June 16, 2007

Why I Did Not Cite Zane Hodges

To All:

Following is a continuation of what was not at first intend to be, but has become a short series.

In 1997, while I was VP of the Calvary Baptist Theological College in South Africa, I was asked to write an official position paper for the College. The purpose for the paper was to set down the college position in regard to the interpretation of the gospel commonly known as Lordship Salvation (LS). Lordship Salvation had been introduced by two American missionaries into the Bible College while the president was on furlough and I had not yet arrived. This situation lead to the decision to produce an official statement on the Lordship issue.

When I began to read and study in earnest for the college position paper I had no problem finding books by John MacArthur, for example, representing the Lordship gospel, but resources that answered LS were not plentiful. Many that I did find were somewhat helpful, but not comprehensive, some were not balanced. Eventually I did receive a copy of Dr. Charles Ryrie’s So Great Salvation. Later I was directed to Dr. Charles Bing. I shared with him my interest in the Lordship debate, and he sent me a copy of his dissertation Lordship Salvation: A Biblical Evaluation and Response. Bing’s and Ryrie’s books were, and remain very helpful resources. Through an internet search, I located the Grace Evangelical Society (GES) and consequently Zane Hodges.

The GES and Zane Hodges have made some helpful contributions to the Lordship debate. In my reading, however, I discovered several doctrinal issues that left me very concerned. As I continued to read Hodges it became increasingly clear that I was having more than just minor disagreements with what I was reading by him in the Lordship debate.

My concern with some of Hodges' doctrinal positions rose to a level where I decided it would not be in the best interest of my work on the Lordship controversy to include him as a source. I felt if I were to use Hodges as a source I would have to include a strong disclaimer and/or warning. Furthermore, I felt citing Hodges without expressing the concerns and reservations I had with him could give the impression that I might be in agreement with certain elements of his doctrine that clearly I was not then, and am not now. This is especially true in regard to his position on repentance as he defines it in Harmony With God.

The over-riding motive for my producing In Defense of the Gospel was to address Lordship’s corruption of the simplicity that is in Christ (2 Cor. 11:3). Hodges, in my opinion, takes a polar-extreme position in his answer to Lordship Salvation. Citing Hodges in my book had great potential for becoming a lightning rod, and a distraction from the main objective of my book, which was to explain, expose and refute Lordship Salvation.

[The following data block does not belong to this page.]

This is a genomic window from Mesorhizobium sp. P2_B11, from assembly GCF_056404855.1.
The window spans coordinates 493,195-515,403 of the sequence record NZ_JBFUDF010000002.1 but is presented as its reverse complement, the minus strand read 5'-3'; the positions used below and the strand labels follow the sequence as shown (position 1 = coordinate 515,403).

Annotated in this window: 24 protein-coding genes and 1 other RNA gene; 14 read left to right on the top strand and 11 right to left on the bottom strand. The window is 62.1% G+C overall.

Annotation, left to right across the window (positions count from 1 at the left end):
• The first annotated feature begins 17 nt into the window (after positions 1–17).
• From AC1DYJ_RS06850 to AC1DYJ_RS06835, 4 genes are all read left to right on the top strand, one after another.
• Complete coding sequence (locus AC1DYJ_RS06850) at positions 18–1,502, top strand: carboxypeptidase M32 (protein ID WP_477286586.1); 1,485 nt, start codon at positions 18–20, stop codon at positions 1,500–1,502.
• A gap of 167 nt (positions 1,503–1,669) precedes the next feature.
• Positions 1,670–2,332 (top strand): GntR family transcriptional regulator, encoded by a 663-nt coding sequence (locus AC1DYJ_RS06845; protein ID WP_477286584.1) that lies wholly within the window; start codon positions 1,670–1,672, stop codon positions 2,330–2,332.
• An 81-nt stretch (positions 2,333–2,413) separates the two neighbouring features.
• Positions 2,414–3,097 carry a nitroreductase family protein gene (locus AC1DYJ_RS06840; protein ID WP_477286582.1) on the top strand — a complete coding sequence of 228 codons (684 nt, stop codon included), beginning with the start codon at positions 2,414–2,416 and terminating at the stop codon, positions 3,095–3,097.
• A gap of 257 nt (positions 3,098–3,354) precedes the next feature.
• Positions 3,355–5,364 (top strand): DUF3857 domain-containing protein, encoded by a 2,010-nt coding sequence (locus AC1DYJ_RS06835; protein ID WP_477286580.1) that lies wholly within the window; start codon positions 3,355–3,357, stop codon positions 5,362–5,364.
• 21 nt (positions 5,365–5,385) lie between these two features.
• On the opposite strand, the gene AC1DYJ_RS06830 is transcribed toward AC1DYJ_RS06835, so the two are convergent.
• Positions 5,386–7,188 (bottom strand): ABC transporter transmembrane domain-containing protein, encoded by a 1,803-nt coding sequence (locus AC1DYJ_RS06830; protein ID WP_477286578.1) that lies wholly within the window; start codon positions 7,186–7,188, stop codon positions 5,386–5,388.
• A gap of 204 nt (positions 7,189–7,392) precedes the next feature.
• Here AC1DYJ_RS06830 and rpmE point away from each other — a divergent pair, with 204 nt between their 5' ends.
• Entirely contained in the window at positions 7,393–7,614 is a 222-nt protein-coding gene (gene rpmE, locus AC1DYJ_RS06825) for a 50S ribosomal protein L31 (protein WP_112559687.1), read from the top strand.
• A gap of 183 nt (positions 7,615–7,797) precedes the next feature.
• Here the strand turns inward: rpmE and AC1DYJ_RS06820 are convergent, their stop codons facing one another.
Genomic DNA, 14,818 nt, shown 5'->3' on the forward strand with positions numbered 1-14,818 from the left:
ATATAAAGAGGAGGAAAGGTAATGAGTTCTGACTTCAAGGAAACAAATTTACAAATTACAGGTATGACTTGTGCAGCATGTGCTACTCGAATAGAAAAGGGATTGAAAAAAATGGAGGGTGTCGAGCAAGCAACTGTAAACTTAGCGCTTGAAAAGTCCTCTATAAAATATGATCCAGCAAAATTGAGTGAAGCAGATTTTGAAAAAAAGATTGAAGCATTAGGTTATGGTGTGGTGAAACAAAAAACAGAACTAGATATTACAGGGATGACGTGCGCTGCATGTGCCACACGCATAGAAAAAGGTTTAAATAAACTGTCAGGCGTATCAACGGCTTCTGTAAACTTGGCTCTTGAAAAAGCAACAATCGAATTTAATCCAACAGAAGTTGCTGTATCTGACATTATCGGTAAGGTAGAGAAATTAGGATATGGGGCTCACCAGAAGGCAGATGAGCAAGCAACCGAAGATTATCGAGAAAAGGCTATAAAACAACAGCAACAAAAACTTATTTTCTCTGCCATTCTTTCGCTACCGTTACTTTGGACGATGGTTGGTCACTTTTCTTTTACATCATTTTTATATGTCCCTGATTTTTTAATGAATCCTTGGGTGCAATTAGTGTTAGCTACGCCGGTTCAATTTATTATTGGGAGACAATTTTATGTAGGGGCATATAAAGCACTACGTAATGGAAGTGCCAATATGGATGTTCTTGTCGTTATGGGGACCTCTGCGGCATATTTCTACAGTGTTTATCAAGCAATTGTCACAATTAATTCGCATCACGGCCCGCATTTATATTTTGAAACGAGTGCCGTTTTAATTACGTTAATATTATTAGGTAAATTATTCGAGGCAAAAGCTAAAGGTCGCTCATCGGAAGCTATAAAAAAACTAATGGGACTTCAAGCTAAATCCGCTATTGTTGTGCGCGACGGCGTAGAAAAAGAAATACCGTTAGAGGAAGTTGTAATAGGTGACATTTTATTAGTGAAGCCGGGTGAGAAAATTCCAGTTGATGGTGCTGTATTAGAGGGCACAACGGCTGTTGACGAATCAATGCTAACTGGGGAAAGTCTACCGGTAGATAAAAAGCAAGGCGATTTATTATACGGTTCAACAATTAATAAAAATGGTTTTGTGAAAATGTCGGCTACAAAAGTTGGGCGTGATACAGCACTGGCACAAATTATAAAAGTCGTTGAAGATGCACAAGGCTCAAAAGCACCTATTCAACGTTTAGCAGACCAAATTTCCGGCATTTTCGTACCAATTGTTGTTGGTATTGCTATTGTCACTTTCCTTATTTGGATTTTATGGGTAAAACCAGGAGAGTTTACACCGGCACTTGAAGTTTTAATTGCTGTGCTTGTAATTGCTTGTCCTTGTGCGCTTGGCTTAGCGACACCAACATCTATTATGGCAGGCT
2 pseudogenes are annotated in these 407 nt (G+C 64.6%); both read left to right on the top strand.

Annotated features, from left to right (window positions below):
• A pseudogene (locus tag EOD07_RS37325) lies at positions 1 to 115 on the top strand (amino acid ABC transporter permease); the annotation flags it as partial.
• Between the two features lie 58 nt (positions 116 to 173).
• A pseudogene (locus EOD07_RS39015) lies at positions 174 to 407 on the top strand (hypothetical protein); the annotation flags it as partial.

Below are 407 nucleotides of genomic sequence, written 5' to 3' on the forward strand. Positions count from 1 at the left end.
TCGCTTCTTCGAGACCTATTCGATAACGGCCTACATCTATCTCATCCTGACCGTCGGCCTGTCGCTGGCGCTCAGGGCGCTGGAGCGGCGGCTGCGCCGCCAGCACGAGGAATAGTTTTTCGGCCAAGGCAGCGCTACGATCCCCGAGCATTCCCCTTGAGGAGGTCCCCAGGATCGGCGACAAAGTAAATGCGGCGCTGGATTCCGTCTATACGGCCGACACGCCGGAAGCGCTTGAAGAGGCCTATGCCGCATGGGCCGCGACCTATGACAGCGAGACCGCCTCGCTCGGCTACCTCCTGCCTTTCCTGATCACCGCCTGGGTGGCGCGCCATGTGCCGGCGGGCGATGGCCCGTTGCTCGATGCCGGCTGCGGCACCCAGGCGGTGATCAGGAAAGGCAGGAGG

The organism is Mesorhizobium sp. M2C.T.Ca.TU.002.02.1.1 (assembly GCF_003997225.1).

A “distraction” is exactly what developed over my very brief mention of Dave Hunt's What Love is This: Calvinism's Misrepresentation of God. The mere mention of Hunt's book exposed a raw nerve with men who are Calvinistic in their theology. Over time I was able to deal with, and get everyone past that issue. It was a brief and unfortunate distraction from the discussion of Lordship theology. [The brief mention of Hunt's book has been deleted from the upcoming revised edition of my book.]

It is not my desire to take anything away from the positive contributions Hodges has made to the Lordship debate and in other areas. There are, however, serious concerns I have with some of the polarizing statements he has made in various books and publications. Today, I am especially troubled with what I am reading by Hodges on repentance. I am also very concerned with the comments I noted from Hodges on presenting the gospel invitation. See The Teaching of Zane Hodges.

Hodges is very close to the heart of the Lordship debate, and I am not as comfortable with him as I'd like to be on several key points of doctrine. Because of this I decided it would be in the best interest of accomplishing my goals for the book to make only a brief mention of Hodges, with a caution to my readers.

Later in the week I will post an article to very briefly review how Hodges defines repentance in the context of conversion.


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